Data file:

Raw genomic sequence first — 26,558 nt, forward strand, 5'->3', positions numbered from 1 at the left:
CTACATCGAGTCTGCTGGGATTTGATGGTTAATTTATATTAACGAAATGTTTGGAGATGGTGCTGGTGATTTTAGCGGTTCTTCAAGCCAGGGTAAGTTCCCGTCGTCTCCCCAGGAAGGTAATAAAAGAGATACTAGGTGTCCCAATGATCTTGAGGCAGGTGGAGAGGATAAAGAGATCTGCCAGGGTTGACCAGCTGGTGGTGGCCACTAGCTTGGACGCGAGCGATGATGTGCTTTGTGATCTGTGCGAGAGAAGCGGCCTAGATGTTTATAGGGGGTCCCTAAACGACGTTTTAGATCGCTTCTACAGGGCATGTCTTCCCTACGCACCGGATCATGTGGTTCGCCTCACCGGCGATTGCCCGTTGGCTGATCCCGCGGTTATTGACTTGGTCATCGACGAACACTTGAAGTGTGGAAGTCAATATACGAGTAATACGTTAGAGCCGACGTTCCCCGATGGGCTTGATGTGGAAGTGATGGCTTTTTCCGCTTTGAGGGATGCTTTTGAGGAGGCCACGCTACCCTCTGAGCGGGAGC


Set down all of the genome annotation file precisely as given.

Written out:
Raw genomic sequence first — 26,558 nt, forward strand, 5'->3', positions numbered from 1 at the left:
CTACATCGAGTCTGCTGGGATTTGATGGTTAATTTATATTAACGAAATGTTTGGAGATGGTGCTGGTGATTTTAGCGGTTCTTCAAGCCAGGGTAAGTTCCCGTCGTCTCCCCAGGAAGGTAATAAAAGAGATACTAGGTGTCCCAATGATCTTGAGGCAGGTGGAGAGGATAAAGAGATCTGCCAGGGTTGACCAGCTGGTGGTGGCCACTAGCTTGGACGCGAGCGATGATGTGCTTTGTGATCTGTGCGAGAGAAGCGGCCTAGATGTTTATAGGGGGTCCCTAAACGACGTTTTAGATCGCTTCTACAGGGCATGTCTTCCCTACGCACCGGATCATGTGGTTCGCCTCACCGGCGATTGCCCGTTGGCTGATCCCGCGGTTATTGACTTGGTCATCGACGAACACTTGAAGTGTGGAAGTCAATATACGAGTAATACGTTAGAGCCGACGTTCCCCGATGGGCTTGATGTGGAAGTGATGGCTTTTTCCGCTTTGAGGGATGCTTTTGAGGAGGCCACGCTACCCTCTGAGCGGGAGC